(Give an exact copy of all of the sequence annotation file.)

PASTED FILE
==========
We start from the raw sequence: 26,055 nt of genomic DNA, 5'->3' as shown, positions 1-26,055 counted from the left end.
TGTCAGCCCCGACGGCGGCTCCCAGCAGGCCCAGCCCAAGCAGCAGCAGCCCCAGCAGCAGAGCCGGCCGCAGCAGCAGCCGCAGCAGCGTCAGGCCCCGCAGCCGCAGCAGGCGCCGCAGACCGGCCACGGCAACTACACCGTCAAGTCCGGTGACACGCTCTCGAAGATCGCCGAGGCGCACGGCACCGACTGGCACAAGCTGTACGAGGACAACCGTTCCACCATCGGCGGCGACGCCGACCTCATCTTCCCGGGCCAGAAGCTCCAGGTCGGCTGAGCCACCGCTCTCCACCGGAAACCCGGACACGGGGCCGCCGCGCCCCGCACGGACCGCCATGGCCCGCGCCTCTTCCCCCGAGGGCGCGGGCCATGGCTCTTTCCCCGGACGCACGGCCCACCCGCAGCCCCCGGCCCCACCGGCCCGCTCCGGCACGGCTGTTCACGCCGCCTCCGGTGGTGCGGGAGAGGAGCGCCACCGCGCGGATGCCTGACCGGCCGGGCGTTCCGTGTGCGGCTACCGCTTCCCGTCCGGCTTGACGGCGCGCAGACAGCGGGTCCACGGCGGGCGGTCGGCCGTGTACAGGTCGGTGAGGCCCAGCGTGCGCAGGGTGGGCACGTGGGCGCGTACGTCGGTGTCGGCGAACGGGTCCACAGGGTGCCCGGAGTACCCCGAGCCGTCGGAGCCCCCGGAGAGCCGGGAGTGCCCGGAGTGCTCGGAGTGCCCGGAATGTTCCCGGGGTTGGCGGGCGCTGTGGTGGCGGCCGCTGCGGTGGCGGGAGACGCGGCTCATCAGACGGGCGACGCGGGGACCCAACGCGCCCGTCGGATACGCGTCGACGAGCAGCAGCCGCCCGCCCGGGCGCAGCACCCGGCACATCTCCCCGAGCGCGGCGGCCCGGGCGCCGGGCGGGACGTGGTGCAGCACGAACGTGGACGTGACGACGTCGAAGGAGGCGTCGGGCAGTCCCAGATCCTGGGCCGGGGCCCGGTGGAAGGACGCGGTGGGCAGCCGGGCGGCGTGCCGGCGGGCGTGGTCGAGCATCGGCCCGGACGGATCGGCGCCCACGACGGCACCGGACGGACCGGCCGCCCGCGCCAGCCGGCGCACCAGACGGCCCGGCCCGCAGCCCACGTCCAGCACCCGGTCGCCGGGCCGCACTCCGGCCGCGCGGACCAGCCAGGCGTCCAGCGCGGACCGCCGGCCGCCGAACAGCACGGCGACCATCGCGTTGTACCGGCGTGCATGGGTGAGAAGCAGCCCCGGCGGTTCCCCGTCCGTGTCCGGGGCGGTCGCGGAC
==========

We start from the raw sequence: 26,055 nt of genomic DNA, 5'->3' as shown, positions 1-26,055 counted from the left end.
TGTCAGCCCCGACGGCGGCTCCCAGCAGGCCCAGCCCAAGCAGCAGCAGCCCCAGCAGCAGAGCCGGCCGCAGCAGCAGCCGCAGCAGCGTCAGGCCCCGCAGCCGCAGCAGGCGCCGCAGACCGGCCACGGCAACTACACCGTCAAGTCCGGTGACACGCTCTCGAAGATCGCCGAGGCGCACGGCACCGACTGGCACAAGCTGTACGAGGACAACCGTTCCACCATCGGCGGCGACGCCGACCTCATCTTCCCGGGCCAGAAGCTCCAGGTCGGCTGAGCCACCGCTCTCCACCGGAAACCCGGACACGGGGCCGCCGCGCCCCGCACGGACCGCCATGGCCCGCGCCTCTTCCCCCGAGGGCGCGGGCCATGGCTCTTTCCCCGGACGCACGGCCCACCCGCAGCCCCCGGCCCCACCGGCCCGCTCCGGCACGGCTGTTCACGCCGCCTCCGGTGGTGCGGGAGAGGAGCGCCACCGCGCGGATGCCTGACCGGCCGGGCGTTCCGTGTGCGGCTACCGCTTCCCGTCCGGCTTGACGGCGCGCAGACAGCGGGTCCACGGCGGGCGGTCGGCCGTGTACAGGTCGGTGAGGCCCAGCGTGCGCAGGGTGGGCACGTGGGCGCGTACGTCGGTGTCGGCGAACGGGTCCACAGGGTGCCCGGAGTACCCCGAGCCGTCGGAGCCCCCGGAGAGCCGGGAGTGCCCGGAGTGCTCGGAGTGCCCGGAATGTTCCCGGGGTTGGCGGGCGCTGTGGTGGCGGCCGCTGCGGTGGCGGGAGACGCGGCTCATCAGACGGGCGACGCGGGGACCCAACGCGCCCGTCGGATACGCGTCGACGAGCAGCAGCCGCCCGCCCGGGCGCAGCACCCGGCACATCTCCCCGAGCGCGGCGGCCCGGGCGCCGGGCGGGACGTGGTGCAGCACGAACGTGGACGTGACGACGTCGAAGGAGGCGTCGGGCAGTCCCAGATCCTGGGCCGGGGCCCGGTGGAAGGACGCGGTGGGCAGCCGGGCGGCGTGCCGGCGGGCGTGGTCGAGCATCGGCCCGGACGGATCGGCGCCCACGACGGCACCGGACGGACCGGCCGCCCGCGCCAGCCGGCGCACCAGACGGCCCGGCCCGCAGCCCACGTCCAGCACCCGGTCGCCGGGCCGCACTCCGGCCGCGCGGACCAGCCAGGCGTCCAGCGCGGACCGCCGGCCGCCGAACAGCACGGCGACCATCGCGTTGTACCGGCGTGCATGGGTGAGAAGCAGCCCCGGCGGTTCCCCGTCCGTGTCCGGGGCGGTCGCGGAC